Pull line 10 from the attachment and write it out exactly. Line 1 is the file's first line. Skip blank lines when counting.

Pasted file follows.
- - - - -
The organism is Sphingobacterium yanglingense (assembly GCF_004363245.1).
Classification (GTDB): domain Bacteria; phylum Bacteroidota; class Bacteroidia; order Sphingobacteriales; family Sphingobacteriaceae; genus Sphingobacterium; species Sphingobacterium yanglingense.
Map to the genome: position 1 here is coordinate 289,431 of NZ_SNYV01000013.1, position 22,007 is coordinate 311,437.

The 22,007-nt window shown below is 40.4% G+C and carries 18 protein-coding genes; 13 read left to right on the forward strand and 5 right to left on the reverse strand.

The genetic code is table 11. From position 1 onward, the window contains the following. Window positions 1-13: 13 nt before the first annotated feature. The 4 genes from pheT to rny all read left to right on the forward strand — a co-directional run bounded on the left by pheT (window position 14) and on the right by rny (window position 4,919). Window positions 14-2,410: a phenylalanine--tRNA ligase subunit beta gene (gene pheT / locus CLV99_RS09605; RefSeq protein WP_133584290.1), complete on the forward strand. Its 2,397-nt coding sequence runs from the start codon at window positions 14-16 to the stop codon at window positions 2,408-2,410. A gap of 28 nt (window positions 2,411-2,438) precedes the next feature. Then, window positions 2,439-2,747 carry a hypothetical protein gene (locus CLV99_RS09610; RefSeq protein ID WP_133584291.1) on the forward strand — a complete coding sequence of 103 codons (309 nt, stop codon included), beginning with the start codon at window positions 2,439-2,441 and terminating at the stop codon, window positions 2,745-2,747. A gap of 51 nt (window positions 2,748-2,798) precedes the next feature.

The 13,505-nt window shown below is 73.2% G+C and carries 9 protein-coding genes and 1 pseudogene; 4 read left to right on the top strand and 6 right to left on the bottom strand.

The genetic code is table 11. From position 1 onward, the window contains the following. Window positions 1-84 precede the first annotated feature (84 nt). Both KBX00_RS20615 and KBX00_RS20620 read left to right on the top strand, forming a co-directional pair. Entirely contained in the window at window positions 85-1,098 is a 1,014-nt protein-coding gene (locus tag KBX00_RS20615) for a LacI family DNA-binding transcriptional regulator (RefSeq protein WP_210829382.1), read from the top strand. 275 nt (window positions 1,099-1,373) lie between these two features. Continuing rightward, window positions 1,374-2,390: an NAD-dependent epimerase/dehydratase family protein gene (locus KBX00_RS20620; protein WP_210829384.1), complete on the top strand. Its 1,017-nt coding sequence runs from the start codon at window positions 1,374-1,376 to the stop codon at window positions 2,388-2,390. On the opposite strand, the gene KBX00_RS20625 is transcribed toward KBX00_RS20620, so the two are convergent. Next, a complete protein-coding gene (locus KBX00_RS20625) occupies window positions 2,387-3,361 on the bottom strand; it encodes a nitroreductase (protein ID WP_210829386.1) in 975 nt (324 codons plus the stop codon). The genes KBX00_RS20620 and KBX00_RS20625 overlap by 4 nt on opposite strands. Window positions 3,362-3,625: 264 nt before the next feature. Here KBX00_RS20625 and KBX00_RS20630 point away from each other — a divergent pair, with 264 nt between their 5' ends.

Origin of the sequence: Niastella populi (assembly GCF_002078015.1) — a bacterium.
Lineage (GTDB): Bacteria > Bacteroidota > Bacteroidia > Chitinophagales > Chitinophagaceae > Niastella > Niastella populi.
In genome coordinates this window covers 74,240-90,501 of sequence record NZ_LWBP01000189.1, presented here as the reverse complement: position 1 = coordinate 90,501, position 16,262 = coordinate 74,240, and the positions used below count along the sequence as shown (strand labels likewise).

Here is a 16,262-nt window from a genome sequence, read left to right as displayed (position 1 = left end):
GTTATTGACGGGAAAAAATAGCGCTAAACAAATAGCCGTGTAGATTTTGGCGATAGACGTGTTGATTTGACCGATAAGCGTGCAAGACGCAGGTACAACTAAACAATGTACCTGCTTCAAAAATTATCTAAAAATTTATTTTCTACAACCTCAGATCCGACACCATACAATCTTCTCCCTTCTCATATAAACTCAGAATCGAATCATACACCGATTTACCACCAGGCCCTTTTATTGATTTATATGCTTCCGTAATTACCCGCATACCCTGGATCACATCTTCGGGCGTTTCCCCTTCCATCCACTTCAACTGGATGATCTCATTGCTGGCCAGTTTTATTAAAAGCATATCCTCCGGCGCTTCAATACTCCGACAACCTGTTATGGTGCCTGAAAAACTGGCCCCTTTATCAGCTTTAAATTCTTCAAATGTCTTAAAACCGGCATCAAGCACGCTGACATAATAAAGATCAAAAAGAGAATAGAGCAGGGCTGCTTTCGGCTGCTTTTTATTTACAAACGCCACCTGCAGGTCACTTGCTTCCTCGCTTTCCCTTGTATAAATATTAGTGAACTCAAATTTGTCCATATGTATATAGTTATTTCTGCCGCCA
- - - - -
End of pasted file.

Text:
In genome coordinates this window covers 74,240-90,501 of sequence record NZ_LWBP01000189.1, presented here as the reverse complement: position 1 = coordinate 90,501, position 16,262 = coordinate 74,240, and the positions used below count along the sequence as shown (strand labels likewise).